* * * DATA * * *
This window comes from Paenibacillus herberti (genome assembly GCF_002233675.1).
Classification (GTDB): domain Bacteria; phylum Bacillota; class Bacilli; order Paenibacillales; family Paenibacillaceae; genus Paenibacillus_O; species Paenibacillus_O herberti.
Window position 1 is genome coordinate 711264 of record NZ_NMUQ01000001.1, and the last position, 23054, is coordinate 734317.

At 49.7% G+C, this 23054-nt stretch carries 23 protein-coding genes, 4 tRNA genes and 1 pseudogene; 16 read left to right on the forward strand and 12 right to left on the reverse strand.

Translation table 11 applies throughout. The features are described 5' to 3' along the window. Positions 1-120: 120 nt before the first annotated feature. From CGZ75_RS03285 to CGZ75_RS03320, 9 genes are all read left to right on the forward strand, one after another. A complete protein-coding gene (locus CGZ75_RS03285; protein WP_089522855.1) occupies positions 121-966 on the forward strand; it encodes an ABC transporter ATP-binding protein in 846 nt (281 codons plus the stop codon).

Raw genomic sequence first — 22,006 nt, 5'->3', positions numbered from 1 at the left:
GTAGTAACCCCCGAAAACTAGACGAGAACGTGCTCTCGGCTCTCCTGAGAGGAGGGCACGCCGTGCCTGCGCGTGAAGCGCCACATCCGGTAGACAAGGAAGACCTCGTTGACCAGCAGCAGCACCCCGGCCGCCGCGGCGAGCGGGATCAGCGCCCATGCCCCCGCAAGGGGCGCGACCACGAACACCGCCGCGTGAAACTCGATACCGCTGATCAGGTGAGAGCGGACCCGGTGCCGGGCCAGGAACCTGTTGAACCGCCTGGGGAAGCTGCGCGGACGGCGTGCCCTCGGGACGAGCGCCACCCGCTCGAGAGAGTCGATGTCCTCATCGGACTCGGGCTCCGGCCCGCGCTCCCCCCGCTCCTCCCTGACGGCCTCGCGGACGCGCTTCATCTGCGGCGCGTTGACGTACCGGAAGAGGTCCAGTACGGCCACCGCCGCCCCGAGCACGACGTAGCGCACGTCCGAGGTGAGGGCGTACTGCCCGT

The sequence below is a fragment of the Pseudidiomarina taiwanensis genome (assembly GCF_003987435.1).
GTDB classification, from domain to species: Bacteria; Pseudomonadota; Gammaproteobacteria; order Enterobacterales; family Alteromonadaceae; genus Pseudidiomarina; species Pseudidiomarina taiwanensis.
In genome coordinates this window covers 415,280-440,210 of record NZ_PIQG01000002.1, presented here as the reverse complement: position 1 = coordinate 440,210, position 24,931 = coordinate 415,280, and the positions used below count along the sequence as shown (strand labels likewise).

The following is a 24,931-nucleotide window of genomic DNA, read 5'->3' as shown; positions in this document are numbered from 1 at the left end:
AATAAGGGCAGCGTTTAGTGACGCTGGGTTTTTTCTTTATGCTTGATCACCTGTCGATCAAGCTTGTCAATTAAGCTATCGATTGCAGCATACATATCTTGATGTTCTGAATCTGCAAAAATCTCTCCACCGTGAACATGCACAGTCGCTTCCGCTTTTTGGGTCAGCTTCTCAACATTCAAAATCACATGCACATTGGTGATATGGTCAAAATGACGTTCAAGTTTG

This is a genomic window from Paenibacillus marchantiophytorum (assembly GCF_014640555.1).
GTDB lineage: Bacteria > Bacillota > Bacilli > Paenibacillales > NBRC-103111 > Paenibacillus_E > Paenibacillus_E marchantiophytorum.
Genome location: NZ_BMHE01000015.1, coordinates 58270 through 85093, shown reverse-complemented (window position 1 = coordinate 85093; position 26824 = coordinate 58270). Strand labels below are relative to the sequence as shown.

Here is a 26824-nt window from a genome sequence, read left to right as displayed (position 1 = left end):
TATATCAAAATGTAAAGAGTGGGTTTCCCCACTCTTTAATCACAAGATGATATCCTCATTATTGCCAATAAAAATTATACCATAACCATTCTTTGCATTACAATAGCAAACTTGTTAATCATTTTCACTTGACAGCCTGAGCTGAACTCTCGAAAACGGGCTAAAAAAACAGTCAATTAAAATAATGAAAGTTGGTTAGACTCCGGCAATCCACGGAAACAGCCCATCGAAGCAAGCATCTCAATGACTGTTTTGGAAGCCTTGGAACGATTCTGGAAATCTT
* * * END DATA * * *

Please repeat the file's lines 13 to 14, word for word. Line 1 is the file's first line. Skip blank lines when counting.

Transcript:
This is a genomic window from Paenibacillus marchantiophytorum (assembly GCF_014640555.1).
GTDB lineage: Bacteria > Bacillota > Bacilli > Paenibacillales > NBRC-103111 > Paenibacillus_E > Paenibacillus_E marchantiophytorum.